Sukanta Bhattacharya: Poet of the have notâ€™s
Sukanta spent his childhood at their house at Nibedita Lane, Bagbazar. He was sent to Kamala Vidyamandir, a local primary school where his literary career began. His first short story was published in Sanchay, the school's student magazine. Later another
Sukanta Bhattacharya was a poet and playwright. Along with Rabindranath Tagore and Kazi Nazrul Islam, he was one of the key figures of modern Bengali poetry, despite the fact that most of his works had been in publication posthumously. During his life, his poems were not widely circulated, but after his death his reputation grew to the extent that he became one of the most popular Bengali poets of the 20th century. He has had a significant influence on poet Subhas Mukhopadhyay and composer Salil Chowdhury, who set some of his popular poems to music.
The poetry of Sukanta Bhattacharya is characterized by revolutionary Socialist thoughts, patriotism, humanism and yet romanticism.
Sukanta Bhattacharya was born to Nibaran Chandra Bhattacharya, owner of Saraswat Library, a publishing and book selling enterprise, and Suniti Devi.
He was the second of their six sons. Sukanta was born at his maternal grandfatherâ€™s house at Kalighat, Kolkata, Paschimbanga, India although his family hailed from the village of Kotalipara in Gopalganj, Bangladesh.
Sukanta spent his childhood at their house at Nibedita Lane, Bagbazar. He was sent to Kamala Vidyamandir, a local primary school where his literary career began. His first short story was published in Sanchay, the schoolâ€™s student magazine. Later another of his prose writing, Bibekanander Jiboni, was published in Sikha, edited by Bijon Bhattacharya.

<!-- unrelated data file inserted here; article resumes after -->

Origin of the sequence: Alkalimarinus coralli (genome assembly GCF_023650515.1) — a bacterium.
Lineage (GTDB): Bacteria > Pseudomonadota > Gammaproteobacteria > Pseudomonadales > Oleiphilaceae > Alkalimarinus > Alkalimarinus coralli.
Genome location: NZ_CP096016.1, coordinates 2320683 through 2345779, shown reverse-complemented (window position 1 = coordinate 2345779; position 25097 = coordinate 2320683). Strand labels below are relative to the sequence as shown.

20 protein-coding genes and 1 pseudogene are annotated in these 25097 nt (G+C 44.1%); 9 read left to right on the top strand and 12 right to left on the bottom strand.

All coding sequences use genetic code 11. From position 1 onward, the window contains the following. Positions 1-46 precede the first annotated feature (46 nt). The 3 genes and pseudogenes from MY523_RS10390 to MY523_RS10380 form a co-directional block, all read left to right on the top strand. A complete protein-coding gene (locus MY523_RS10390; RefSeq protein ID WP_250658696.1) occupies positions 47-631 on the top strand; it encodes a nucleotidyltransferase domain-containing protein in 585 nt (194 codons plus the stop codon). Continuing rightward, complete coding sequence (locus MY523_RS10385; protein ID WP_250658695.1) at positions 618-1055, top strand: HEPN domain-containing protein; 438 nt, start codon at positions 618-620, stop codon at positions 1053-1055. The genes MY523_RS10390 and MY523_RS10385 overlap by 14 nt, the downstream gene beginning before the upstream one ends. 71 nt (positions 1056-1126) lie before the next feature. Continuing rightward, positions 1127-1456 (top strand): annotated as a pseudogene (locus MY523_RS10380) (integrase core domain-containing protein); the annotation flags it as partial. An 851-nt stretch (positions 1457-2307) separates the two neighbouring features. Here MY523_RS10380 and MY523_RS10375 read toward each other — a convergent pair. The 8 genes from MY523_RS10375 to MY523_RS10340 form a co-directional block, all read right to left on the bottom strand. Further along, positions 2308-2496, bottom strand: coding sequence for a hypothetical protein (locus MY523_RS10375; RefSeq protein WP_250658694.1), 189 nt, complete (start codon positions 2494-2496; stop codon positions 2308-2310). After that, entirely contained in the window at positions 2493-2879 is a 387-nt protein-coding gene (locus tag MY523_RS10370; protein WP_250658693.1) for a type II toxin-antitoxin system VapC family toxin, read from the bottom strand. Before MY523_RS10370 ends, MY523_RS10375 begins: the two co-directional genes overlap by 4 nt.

After studying at Kamala Vidyamandir, he got admitted to Beleghata Deshbandhu High School. He joined the Communist Party of India in 1944. In the same year, he edited an anthology, named Akal (Famine) published by the Anti-Fascist Writersâ€™ and Artistsâ€™ Association. He was the Editor of the Kishore Sobha (Youth Section) of the Bengali daily organ of the party, Dainik Swadhinata from its inception in 1946. He died of tuberculosis at the Jadavpur T B Hospital (later, K S Roy T B Hospital) in Kolkata at a very young age of 20. A comprehensive account of the poetâ€™s life can be found in Kobi Sukanta Bhattacharya O Sei Somoy written by the poetâ€™s youngest brother, Amiya Bhattacharyya.
Prodigious Sukantaâ€™s poetry was published in magazines while he was alive, and except for Chharpatra his books were all published posthumously.
His works are deeply marked and influenced by his Communist experience. One of his shorter poems name Hey Mohajibon from the book Chharpatra compares the moon with a burnt roti, a prosaicness born of hunger:
Poetry, we do not need you anymore.
A world devastated by hunger is too prosaic,
The full moon now reminds us of toasted bread.
Sukanta Samagra (Complete Works of Sukanta) (1967), published by the Saraswat Library, Kolkata was edited by Subhash Mukhopadhyay. This includes all the printed texts, some lesser known writings, his plays and stories, which include Khudha (Hunger), Durbodhyo (Incomprehensible), Bhodrolok (Gentleman) and Dorodi Kishorer Svopno (Dream of a Compassionate Adolescent), an article, Chhondo O Abritti and also a selection of letters.
Sukanta Bhattacharyaâ€™s books are: Chharpatra (Certificate, 1947), Ghum Nei (Sleepless, 1954), Purbabhas (Premonition, 1950), Abhijan (Expedition, 1953, a play), Mithe-Kora (Sweet and sour 1951), Geeti Guccho (Songs 1965), Sukanta Somogro (Complete Works of Sukanta) (1967), Patra Guchha (Letters).